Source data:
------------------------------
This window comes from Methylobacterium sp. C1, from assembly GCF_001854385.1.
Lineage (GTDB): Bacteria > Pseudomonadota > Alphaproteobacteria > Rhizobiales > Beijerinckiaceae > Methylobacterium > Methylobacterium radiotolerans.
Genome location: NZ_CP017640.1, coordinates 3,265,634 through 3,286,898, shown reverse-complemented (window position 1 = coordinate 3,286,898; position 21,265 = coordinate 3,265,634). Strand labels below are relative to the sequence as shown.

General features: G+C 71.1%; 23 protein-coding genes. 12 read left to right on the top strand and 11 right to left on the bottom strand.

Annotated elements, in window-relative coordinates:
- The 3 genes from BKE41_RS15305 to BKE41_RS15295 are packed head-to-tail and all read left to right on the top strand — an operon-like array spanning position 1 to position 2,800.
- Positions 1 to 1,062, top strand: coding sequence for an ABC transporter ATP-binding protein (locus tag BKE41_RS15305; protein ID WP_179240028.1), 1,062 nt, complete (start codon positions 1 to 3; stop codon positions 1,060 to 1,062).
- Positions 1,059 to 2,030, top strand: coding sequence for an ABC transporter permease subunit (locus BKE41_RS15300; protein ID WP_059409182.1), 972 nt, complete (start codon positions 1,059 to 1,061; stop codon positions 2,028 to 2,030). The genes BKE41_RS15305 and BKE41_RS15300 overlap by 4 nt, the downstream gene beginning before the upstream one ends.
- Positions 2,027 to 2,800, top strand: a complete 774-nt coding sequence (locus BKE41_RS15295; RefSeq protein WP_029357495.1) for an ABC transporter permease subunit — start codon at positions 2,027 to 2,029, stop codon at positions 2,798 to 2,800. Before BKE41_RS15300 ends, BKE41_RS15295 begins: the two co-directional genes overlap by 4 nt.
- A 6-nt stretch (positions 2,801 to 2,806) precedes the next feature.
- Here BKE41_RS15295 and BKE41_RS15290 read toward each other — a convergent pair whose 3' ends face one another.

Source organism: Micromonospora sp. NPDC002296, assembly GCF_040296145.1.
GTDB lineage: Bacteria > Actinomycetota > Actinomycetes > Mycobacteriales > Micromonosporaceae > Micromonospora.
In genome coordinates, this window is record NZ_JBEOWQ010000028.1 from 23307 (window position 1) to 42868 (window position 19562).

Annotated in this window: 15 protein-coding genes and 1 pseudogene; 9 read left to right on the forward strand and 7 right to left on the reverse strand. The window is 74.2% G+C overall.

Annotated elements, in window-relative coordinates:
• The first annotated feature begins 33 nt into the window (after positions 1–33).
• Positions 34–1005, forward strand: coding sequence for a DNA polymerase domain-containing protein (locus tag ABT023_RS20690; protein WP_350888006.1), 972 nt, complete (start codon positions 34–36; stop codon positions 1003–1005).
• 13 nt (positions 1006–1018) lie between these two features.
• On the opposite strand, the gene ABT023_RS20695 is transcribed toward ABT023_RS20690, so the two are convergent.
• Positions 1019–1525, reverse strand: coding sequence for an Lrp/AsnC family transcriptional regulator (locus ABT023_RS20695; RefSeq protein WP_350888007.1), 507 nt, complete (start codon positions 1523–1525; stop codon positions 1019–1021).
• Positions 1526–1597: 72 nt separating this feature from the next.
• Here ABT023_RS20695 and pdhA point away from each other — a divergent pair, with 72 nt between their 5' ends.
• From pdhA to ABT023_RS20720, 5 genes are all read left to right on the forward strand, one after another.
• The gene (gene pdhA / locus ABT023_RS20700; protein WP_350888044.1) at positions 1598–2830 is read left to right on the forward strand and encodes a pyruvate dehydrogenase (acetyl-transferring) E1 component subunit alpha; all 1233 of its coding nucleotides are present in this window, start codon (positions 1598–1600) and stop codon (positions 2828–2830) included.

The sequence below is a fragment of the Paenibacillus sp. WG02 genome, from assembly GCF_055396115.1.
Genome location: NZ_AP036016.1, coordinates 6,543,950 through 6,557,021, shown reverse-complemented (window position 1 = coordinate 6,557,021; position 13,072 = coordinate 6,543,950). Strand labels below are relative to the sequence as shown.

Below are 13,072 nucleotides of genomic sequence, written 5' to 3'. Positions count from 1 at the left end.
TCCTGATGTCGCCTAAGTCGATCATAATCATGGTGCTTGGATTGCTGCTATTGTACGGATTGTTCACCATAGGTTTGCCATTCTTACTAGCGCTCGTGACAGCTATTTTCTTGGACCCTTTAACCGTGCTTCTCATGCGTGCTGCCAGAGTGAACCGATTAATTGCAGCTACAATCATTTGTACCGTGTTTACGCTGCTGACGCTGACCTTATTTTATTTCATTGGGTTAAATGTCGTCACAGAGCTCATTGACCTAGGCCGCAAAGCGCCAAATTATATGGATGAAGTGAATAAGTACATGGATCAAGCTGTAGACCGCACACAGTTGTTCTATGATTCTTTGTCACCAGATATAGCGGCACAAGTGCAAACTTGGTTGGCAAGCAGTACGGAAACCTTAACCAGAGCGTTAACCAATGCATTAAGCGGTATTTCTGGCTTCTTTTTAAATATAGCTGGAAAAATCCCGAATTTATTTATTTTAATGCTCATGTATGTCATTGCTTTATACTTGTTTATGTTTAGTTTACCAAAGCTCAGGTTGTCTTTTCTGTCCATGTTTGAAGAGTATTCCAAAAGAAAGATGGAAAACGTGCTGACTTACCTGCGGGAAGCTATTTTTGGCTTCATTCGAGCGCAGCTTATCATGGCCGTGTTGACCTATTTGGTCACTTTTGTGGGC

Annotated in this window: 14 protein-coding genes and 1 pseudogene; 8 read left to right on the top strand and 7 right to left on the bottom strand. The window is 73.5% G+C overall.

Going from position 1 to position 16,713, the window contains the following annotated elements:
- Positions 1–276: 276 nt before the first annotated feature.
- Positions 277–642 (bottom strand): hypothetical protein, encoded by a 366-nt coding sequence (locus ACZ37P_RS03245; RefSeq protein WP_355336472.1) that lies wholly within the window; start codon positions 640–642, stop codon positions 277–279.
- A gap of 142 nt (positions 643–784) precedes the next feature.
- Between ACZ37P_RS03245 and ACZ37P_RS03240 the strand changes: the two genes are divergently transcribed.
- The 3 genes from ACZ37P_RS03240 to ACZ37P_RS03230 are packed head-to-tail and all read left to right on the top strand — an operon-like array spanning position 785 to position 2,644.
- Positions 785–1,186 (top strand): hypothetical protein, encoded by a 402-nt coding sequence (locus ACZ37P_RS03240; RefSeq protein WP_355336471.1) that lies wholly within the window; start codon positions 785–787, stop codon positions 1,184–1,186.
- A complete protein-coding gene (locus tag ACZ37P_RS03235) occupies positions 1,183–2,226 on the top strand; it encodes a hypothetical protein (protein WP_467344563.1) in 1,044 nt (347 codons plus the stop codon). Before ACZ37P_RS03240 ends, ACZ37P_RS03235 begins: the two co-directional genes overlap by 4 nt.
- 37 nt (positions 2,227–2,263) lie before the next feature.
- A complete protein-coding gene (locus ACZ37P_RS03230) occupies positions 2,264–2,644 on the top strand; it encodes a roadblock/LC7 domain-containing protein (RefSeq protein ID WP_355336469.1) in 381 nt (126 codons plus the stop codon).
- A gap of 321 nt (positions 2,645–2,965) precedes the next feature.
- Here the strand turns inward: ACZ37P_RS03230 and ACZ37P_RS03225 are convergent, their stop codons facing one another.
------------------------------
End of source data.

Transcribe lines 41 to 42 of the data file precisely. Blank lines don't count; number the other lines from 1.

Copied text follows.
- A gap of 321 nt (positions 2,645–2,965) precedes the next feature.
- Here the strand turns inward: ACZ37P_RS03230 and ACZ37P_RS03225 are convergent, their stop codons facing one another.